2014: A Book Review

In a concept blatantly stolen from my friend Tommy Collison, I’m switching up my Thursday-posting schedule to get in a breakdown of the books I’ve been reading this year. I think making year-in-reviews of books is a fantastic idea; at any given time, a solid 20-25% of my brainspace is devoted to thinking about what I’m reading and wondering what I’m going to read next.

I’ll post a list of every book I read this year under the cut, but for now, here are some quick reviews:

Top 5 Nonfiction Books

5. Little Golden America, by Ilya Ilf and Eugen Petrov, is one of the weirder books I read this year. It was written in 1936, by two Soviet humorists who were sent by the USSR to the United States and instructed to go on a road trip and write about their experiences, with predictably strange, funny, and incredibly interesting results. Think Jack Kerouac as written by Abbott and Costello with a healthy helping of Communist propaganda, and you’ll have some idea of what reading this book was like. It was amazingly interesting – I would absolutely recommend it.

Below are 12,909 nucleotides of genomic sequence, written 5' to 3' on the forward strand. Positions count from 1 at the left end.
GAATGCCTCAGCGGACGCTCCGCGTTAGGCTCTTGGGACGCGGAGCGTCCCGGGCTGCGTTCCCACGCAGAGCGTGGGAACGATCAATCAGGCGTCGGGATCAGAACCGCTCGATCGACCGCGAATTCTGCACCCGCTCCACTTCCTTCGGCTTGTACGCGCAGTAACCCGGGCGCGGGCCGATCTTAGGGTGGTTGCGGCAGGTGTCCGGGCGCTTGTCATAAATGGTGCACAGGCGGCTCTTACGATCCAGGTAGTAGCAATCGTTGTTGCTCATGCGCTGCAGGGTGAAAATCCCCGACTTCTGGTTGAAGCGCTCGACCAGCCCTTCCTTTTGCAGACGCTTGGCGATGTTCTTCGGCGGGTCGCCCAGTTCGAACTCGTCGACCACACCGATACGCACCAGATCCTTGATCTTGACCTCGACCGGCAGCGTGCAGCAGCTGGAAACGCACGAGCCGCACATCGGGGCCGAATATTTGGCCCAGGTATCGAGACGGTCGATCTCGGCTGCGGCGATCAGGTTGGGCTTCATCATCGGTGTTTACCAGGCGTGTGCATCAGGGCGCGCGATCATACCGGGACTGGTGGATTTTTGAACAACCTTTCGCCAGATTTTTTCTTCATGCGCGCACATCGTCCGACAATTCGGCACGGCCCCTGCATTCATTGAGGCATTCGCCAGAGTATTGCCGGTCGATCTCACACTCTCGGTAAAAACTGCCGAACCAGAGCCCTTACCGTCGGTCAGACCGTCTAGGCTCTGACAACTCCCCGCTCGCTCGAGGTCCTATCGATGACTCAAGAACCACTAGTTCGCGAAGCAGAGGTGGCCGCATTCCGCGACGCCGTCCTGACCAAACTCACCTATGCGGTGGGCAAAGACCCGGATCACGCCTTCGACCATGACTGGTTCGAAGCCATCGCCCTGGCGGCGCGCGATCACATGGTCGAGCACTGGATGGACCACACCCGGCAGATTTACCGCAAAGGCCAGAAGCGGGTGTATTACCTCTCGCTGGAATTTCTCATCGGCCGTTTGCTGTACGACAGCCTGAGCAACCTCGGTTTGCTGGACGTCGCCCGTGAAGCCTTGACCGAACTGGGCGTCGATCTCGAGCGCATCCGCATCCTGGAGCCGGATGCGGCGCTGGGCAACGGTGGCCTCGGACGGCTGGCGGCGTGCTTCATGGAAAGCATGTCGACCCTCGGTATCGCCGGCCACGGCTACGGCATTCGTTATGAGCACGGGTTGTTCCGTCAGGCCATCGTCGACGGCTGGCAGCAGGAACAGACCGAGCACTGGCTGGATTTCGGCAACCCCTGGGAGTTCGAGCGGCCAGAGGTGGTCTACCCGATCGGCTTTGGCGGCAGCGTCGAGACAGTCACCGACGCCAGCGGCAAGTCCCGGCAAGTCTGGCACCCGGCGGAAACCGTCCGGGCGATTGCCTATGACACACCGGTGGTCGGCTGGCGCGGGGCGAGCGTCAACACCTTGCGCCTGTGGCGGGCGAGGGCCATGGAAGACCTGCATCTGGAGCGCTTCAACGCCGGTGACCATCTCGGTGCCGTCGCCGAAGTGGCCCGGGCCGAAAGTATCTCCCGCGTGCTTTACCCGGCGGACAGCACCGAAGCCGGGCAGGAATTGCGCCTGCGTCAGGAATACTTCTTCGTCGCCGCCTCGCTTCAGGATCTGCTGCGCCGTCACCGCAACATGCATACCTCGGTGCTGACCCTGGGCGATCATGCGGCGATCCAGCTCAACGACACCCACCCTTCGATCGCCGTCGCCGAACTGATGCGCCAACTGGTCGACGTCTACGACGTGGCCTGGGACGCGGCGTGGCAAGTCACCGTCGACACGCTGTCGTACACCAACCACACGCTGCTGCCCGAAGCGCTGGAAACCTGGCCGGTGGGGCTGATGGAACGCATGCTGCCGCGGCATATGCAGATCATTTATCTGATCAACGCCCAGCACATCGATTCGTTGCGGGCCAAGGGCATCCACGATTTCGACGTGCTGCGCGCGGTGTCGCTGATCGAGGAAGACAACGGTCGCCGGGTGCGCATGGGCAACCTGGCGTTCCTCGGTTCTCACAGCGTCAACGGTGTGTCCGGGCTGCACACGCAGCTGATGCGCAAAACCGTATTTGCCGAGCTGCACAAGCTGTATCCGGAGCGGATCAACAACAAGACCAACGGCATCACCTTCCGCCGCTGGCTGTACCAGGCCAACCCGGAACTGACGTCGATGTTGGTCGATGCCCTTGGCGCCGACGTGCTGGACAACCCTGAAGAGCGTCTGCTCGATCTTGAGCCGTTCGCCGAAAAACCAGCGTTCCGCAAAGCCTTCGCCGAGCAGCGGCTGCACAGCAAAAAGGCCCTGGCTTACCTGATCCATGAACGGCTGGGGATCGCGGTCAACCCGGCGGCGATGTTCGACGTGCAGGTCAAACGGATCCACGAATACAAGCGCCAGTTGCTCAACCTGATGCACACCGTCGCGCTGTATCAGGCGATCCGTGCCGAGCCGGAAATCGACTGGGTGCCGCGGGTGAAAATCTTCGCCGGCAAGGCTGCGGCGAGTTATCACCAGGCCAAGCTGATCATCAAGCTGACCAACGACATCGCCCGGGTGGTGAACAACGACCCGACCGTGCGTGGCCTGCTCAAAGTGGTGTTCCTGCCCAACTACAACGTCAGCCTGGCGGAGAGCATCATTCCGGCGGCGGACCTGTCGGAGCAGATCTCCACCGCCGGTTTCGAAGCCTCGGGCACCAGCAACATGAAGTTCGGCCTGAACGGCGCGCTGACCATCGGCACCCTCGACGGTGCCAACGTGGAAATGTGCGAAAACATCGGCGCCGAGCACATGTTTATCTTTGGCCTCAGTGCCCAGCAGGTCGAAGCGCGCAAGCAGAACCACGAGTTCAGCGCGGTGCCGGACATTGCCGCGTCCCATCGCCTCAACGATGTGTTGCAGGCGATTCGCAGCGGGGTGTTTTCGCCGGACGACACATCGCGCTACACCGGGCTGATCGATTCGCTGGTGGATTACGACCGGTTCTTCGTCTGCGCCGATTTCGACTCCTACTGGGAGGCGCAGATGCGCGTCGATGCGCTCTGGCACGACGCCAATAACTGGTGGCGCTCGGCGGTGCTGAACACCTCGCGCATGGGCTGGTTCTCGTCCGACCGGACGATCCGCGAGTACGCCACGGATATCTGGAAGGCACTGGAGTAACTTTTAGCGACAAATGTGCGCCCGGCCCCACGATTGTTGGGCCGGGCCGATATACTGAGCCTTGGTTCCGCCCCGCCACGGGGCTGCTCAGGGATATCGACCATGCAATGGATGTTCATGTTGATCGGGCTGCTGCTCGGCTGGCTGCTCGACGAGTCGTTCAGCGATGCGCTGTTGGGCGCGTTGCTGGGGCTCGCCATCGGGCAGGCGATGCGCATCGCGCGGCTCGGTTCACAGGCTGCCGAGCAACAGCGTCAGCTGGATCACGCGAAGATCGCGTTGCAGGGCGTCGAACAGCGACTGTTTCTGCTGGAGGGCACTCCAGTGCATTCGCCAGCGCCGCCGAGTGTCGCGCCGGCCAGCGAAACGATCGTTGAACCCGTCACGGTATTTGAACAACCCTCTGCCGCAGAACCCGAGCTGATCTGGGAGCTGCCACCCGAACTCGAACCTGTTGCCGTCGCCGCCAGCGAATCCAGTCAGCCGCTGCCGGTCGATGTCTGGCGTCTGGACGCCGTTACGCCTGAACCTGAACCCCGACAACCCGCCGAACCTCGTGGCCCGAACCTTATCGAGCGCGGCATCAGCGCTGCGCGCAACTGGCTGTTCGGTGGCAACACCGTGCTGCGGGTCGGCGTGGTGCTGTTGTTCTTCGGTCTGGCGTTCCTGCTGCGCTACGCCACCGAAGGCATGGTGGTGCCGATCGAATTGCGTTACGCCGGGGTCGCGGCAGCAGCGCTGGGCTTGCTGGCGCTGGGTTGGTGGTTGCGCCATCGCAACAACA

4. Hell’s Angels, by Hunter S. Thompson, is well-known enough already that anything I could say about it would likely be redundant. Suffice to say that Hunter S. Thompson’s prose holds up in 2014 and will likely hold up until the end of time, and though the book’s topic and values are now somewhat dated, reading this book is still a ridiculously enjoyable experience.
3. Gimme Something Better, by Jack Boulware and Silke Tudor, is an oral history of Bay Area punk from the late 1970s up to about 2008. I haven’t read much about punk rock since I was roughly fourteen, but doing so is always worthwhile: the idealism, love of music, take-no-bullshit practicality, and fierce teenage black-and-white stick-it-to-the-man anger of punk are always in equal parts entertaining and inspiring. I especially loved this book because it features landmarks and neighborhoods from where I grew up: Rockridge, Blondie’s Pizza, Gilman, the Lawrence Hall of Science.